In the last 5 years, ultra-stable optical fiber links have been successfully developed enabling precise and accurate frequency transfer with fractional frequency stability in the range of 10−18 after only 3 h of measurement and frequency accuracy of a few 10−19. Recently, ground-breaking frequency transfer has been demonstrated on a record distance of 920 km on dedicated fiber . We extended this technique to public fiber networks with simultaneous data traffic, providing a scalable technique for extension to the continental level [2, 3]. This approach is much more stable and accurate than satellite-based frequency comparisons using the Global Navigation Satellite System (GNSS), or other satellite-based techniques. This opens the way to accurate remote clock comparisons, for modern atomic clocks having already demonstrated accuracy in the range 10−16 to 10−17 [4, 5, 6, 7, 8]. This is a key point in advanced time–frequency metrology and for advanced tests of fundamental physics . Accurate frequency plays also a key role for geodesy, high-resolution radio-astronomy, modern particle physics, and for the underpinning of the accuracy of almost every type of precision measurement. For all these applications, accurate timing is also important and gives the capability to precisely synchronize distant experiments. A salient case is the neutrinos speed measurement from CERN to Gran Sasso. Fiber-optical two-way time transfer methods have been demonstrated on dedicated links with an accuracy of the order of 100 ps or better [10, 11]. Long-distance accurate time dissemination is usually based on GNSS signals, or geostationary telecommunication satellites, with timing accuracy of the order of 1 ns in the best case [12, 13]. In this work, we present a novel method to simultaneously disseminate an ultra-stable optical frequency and accurate timing over a public telecommunication network on a 540-km optical link simultaneously carrying Internet data traffic, using a dedicated “dark” channel.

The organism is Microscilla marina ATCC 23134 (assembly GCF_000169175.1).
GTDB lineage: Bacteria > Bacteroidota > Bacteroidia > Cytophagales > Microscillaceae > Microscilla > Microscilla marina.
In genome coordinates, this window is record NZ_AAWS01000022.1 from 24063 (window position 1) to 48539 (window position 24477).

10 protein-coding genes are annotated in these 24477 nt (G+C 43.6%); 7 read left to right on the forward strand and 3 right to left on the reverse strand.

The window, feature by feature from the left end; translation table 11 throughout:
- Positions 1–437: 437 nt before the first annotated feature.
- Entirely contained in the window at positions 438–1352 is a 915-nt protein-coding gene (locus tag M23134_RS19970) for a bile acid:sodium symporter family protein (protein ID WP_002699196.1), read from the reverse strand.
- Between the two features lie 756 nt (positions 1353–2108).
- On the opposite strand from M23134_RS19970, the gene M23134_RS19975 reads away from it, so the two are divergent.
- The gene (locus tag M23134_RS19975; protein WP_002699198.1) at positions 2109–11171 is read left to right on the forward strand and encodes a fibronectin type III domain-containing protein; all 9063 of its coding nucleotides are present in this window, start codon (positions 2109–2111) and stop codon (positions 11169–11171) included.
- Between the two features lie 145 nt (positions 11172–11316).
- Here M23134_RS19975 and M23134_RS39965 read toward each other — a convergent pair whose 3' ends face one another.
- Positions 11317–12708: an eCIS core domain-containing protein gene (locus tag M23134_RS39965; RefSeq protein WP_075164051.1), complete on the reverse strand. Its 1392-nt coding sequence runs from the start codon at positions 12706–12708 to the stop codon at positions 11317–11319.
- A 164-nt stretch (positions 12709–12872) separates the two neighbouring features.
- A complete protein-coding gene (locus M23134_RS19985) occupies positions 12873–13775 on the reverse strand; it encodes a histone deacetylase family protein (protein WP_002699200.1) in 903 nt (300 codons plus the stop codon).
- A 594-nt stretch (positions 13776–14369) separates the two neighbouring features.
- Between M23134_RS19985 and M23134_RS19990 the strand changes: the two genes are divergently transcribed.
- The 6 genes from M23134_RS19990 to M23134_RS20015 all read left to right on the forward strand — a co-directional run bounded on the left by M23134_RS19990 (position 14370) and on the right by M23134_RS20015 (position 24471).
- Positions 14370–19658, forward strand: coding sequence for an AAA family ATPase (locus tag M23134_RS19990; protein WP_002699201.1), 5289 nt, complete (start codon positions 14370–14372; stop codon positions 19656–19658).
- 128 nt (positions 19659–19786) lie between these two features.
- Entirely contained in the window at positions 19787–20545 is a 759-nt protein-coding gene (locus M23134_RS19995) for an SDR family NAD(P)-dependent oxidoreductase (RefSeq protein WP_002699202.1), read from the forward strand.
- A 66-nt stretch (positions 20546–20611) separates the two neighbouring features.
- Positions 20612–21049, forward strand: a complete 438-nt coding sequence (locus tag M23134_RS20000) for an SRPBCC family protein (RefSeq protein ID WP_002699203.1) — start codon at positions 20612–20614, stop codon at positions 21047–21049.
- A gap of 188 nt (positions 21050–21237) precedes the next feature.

2 Experimental setup description